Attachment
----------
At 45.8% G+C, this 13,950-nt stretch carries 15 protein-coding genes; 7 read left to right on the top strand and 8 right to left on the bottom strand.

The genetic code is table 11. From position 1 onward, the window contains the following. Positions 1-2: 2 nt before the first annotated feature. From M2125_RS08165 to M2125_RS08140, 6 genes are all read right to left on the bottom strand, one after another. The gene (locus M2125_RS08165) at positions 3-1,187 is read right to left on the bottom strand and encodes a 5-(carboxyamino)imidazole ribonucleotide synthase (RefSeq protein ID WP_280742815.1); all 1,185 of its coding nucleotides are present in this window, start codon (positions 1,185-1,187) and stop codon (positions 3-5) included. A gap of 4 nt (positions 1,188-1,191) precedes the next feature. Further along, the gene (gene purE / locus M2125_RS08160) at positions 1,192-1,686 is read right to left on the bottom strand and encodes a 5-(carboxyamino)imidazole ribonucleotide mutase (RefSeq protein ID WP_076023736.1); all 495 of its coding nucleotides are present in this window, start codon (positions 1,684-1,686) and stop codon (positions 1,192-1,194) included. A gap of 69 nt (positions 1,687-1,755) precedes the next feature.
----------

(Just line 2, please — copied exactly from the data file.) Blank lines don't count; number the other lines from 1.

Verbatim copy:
The genetic code is table 11. From position 1 onward, the window contains the following. Positions 1-2: 2 nt before the first annotated feature. From M2125_RS08165 to M2125_RS08140, 6 genes are all read right to left on the bottom strand, one after another. The gene (locus M2125_RS08165) at positions 3-1,187 is read right to left on the bottom strand and encodes a 5-(carboxyamino)imidazole ribonucleotide synthase (RefSeq protein ID WP_280742815.1); all 1,185 of its coding nucleotides are present in this window, start codon (positions 1,185-1,187) and stop codon (positions 3-5) included. A gap of 4 nt (positions 1,188-1,191) precedes the next feature. Further along, the gene (gene purE / locus M2125_RS08160) at positions 1,192-1,686 is read right to left on the bottom strand and encodes a 5-(carboxyamino)imidazole ribonucleotide mutase (RefSeq protein ID WP_076023736.1); all 495 of its coding nucleotides are present in this window, start codon (positions 1,684-1,686) and stop codon (positions 1,192-1,194) included. A gap of 69 nt (positions 1,687-1,755) precedes the next feature.